Argon 18 unveils new Sum and Sum Pro – aero, light, and stiff race-ready bikes

Another option in the do-it-all road bike category, but don't expect to ride one anytime soon.

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Argon 18 has unveiled its new road bike, the Sum. The Sum is Argon 18’s answer to the modern race machine, combining aero and lightweight details for a one-bike solution. As you might expect from a new bike in this space, there is the almost obligatory internal cable routing, dropped seatstays, aero profiled tubes, and a frame that appears to be leaning heavily on the recently relaxed UCI rules. 

Here at CyclingTips, when reporting on any new product announcements, we typically note the item’s availability towards the end of the article. Unfortunately, I feel I need to mention it right from the start for the new Sum and Sum Pro. You see, despite how fast this bike looks, the new Sum is not officially available until “late 2022”.

Undoubtedly, global supply and shipping issues play some part in the lengthy wait from announcement to availability. Furthermore, with Team Novo Nordisk expected to race on the frame throughout the upcoming season, Argon 18 likely had to make the frame official now. But, for those in the market for a new bike now for the season ahead, I feel it is essential to explain from the off that the Sum is unlikely to be an option. 

The Sum features an entirely new frame said to offer the aero gains of Argon 18’s Nitrogen with the ride quality of the Gallium Pro. Argon 18 is renowned for its aerodynamic prowess with its Electron track frame a favourite on the boards, and the first bike sub-4-minute individual pursuit bike. The Canadian brand has applied that aero expertise to the development of the new Sum, and the results are clear to see.

A tapered head tube is said to reduce drag while maintaining rigidity and low weight. That head tube sweeps back and flows into the down tube to create a huge intersection. Argon 18 claims this increased surface area improves stiffness and smoothes the airflow behind the head tube for improved aerodynamics.

Sticking with the bike’s front end, Argon 18 flared the edges of the profiled fork legs to deflect airflow away from the down tube. The down tube itself is optimised for use with a bottle while still keeping a focus on reduced weight. Out back, the seat stays are just 10 mm thick for aerodynamic efficiency, while a slightly arched shape is said to provide compliance and comfort. 

A new design process is said to “strip away all unnecessary weight within the new aero profile tube shapes.” While Argon 18 doesn’t offer any detail on this new design process, external weight-saving measures such as the slender seat tube and minimal chainstays are clear to see. The end result is a size medium painted (thank you Argon 18) Sum Pro frame that weighs in at a claimed 850 g. The lower-tier Sum frame tips the scales at 890 g. Argon 18 has not provided any complete bike weights. 

Argon 18 is keen to stress that this bike is about more than weight and aero. Ride quality was another key focus for the design team. On the ride quality Argon 18 says “a rider-orientated design approach ensures a frame that is both rooted and responsive, with a ride experience most aero frames can’t match.”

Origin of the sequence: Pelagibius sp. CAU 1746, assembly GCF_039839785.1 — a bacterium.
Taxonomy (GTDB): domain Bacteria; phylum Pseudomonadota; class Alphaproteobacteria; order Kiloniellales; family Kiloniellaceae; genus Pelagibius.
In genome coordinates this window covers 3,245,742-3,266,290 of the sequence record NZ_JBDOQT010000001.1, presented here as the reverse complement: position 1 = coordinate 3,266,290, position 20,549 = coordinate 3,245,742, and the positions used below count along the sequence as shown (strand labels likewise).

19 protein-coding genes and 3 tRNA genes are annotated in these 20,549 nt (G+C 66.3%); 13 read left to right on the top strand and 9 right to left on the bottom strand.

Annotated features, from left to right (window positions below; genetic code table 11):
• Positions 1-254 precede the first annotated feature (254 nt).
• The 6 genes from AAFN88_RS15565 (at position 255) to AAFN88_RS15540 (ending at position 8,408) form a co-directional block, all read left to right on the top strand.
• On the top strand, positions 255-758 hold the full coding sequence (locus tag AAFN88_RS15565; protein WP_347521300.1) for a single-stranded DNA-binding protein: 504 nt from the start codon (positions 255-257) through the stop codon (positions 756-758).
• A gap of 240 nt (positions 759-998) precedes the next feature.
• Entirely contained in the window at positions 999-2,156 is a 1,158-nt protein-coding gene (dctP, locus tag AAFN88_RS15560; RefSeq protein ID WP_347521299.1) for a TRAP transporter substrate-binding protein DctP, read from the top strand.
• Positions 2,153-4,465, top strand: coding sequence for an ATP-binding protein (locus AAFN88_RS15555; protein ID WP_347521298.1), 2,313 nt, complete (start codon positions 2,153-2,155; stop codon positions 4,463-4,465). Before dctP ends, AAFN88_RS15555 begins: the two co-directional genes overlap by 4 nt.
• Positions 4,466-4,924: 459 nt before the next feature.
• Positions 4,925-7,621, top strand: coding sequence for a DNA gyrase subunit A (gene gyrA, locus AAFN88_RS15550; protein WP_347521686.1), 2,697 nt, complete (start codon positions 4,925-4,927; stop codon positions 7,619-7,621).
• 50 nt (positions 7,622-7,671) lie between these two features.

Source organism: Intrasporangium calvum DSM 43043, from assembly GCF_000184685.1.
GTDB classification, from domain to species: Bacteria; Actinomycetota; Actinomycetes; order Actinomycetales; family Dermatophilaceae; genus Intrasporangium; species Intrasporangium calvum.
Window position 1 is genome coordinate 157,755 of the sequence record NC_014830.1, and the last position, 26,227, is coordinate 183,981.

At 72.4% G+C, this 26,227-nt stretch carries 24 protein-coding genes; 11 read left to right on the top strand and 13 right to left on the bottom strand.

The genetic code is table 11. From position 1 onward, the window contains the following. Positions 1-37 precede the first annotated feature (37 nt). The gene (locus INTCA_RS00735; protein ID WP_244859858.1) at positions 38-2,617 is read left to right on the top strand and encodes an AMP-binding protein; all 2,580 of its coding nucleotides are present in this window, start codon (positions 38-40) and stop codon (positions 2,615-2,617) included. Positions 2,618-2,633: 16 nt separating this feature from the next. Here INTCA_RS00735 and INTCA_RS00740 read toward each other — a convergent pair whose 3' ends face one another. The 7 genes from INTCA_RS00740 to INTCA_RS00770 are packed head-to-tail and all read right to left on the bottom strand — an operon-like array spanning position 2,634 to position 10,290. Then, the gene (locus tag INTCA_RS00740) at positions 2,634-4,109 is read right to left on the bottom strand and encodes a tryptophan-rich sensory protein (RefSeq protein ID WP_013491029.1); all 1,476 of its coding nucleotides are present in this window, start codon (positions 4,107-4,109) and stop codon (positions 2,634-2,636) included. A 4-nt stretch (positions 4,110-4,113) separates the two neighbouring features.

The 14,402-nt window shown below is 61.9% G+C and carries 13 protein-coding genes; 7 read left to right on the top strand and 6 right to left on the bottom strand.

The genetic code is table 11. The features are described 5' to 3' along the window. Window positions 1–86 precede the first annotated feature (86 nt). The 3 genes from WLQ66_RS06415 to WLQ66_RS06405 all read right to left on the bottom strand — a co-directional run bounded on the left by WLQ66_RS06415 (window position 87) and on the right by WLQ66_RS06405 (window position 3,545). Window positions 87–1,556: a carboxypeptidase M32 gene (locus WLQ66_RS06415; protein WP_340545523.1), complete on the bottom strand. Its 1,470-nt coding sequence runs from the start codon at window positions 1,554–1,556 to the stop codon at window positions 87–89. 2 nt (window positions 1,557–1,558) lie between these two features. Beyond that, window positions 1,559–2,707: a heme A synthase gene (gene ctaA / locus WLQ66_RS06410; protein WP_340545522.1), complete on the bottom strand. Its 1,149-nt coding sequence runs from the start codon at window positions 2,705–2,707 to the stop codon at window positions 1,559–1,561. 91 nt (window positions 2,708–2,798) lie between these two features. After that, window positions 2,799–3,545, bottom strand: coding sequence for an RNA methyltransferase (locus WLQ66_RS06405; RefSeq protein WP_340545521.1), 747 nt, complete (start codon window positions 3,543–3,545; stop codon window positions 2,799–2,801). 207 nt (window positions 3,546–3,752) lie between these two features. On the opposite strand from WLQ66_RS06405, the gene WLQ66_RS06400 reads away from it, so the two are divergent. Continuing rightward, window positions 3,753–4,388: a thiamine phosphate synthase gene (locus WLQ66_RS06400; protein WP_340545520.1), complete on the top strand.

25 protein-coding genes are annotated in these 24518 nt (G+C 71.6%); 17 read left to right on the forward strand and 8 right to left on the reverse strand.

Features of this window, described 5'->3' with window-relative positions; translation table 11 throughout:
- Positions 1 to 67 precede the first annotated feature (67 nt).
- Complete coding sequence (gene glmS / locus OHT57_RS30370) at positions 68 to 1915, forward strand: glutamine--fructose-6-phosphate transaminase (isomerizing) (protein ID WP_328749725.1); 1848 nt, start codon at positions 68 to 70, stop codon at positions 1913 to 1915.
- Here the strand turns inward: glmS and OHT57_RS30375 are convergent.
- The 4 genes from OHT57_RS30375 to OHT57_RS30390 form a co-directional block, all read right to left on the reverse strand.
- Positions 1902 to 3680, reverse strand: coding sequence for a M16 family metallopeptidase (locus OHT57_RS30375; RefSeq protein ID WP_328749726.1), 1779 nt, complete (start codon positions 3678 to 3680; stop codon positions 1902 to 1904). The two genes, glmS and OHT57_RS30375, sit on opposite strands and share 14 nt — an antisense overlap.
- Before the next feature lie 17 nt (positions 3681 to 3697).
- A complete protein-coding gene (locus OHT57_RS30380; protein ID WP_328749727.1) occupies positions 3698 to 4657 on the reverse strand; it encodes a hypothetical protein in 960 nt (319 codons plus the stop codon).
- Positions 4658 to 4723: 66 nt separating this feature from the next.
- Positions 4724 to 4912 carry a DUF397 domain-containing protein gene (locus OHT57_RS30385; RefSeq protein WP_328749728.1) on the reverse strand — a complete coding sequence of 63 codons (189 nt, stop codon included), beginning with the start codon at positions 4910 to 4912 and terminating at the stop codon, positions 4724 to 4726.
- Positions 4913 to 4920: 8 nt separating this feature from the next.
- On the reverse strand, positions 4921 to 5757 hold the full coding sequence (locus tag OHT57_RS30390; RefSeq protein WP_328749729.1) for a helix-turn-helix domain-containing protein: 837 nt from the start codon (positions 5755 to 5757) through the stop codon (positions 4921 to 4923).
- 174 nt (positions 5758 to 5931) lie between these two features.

Argon 18 says the new frame sizing is “better tiered” than that of the Gallium Pro, pointing to the size medium, which now measures slightly smaller than the current offering. The new frame also features a D-shaped seatpost, seatpost cutout, dropped seatstays and a slender top tube for increased compliance. Still, Argon 18 says it has maintained the power transfer qualities of the Gallium Pro.

The new Sum also gets Argon 18’s almost signature 3D head tube system. This system offers riders the ability to adjust the head tube length with three options (0 mm, 15 mm, 25 mm) per frame size. In numbers, the 3D system can offer a stack of 540 mm right up to 564 mm, and a reach from 390 mm up to 397 mm in a single size medium frame.

By adjusting head tube length, Argon 18 claims the 3D system provides a stiffer solution than spacers alone and increases the fit window thanks to the increased range the system offers in combination with traditional spacers. One of the major benefits of the 3D system as I see it is the ability to adapt the geometry of an aggressive racing frame to better suit the positional needs of non-World-Tour riders.

As clever as the 3D system is, its appearance is certainly not everybody’s cup of tea. Its partnership with the FSA ACR system on the new Sum is likely to do little to improve the aesthetics of either system. 

Argon 18 has built-in 32 mm of tyre clearance on the new Sum. While certainly much more than we would have dreamed of for a road racing frame just a few years ago, 32 mm does seem on the conservative side for a new frame in 2022.  

When they do go on sale, the Sum and Sum Pro will be available as framesets only. There will be just two complete bike options for both frame levels, with either SRAM Force AXS or Rival AXS builds. Besides the groupsets, the wheels are the only difference in the builds.

The Sum Pro SRAM Force AXS bike gets the pick of the hoops with Hunt’s 48 mm Limitless wheelset, while the Rival build features the Hunt 4 Season All-Road wheels. Meanwhile, the Force AXS build gets those same 4 Season All-Road wheels on the Sum complete bike while the Rival AXS build features Team 30 clincher wheels. 

We haven’t yet had the opportunity to test the new Sum, but we look forward to doing so in future. While do-it-all race machines are now almost commonplace in the pro peloton, this is the first such offering from Argon 18. Argon 18 has made some strong claims about the new Sum and the Sum Pro, and the company’s reputation in the aero space makes these claims all the more exciting. 

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